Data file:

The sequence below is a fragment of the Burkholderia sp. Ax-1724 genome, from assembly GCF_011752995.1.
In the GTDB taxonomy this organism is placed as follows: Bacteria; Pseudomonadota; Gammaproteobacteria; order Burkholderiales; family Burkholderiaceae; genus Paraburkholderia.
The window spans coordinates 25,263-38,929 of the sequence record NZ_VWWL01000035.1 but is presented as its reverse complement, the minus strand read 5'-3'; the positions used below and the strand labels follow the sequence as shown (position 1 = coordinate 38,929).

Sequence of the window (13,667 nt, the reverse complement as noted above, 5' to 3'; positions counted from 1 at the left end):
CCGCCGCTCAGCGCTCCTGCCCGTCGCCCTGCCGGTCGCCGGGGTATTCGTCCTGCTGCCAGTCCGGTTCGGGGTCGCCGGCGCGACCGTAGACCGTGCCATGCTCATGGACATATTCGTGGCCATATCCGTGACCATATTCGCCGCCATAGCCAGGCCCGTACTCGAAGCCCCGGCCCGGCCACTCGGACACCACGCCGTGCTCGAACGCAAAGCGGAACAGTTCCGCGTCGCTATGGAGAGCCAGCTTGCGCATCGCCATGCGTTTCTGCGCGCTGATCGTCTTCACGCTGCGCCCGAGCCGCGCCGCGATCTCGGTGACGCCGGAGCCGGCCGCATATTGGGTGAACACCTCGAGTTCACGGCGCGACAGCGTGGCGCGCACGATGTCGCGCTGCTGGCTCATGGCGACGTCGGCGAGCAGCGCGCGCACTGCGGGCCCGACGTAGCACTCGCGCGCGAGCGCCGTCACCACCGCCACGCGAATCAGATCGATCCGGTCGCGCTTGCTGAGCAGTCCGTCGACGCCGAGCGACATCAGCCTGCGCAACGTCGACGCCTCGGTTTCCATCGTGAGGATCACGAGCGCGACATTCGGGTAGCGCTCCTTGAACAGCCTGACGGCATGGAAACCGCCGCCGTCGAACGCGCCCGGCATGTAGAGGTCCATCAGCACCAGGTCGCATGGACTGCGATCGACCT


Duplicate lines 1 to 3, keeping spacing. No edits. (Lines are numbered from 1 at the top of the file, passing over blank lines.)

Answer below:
The sequence below is a fragment of the Burkholderia sp. Ax-1724 genome, from assembly GCF_011752995.1.
In the GTDB taxonomy this organism is placed as follows: Bacteria; Pseudomonadota; Gammaproteobacteria; order Burkholderiales; family Burkholderiaceae; genus Paraburkholderia.
The window spans coordinates 25,263-38,929 of the sequence record NZ_VWWL01000035.1 but is presented as its reverse complement, the minus strand read 5'-3'; the positions used below and the strand labels follow the sequence as shown (position 1 = coordinate 38,929).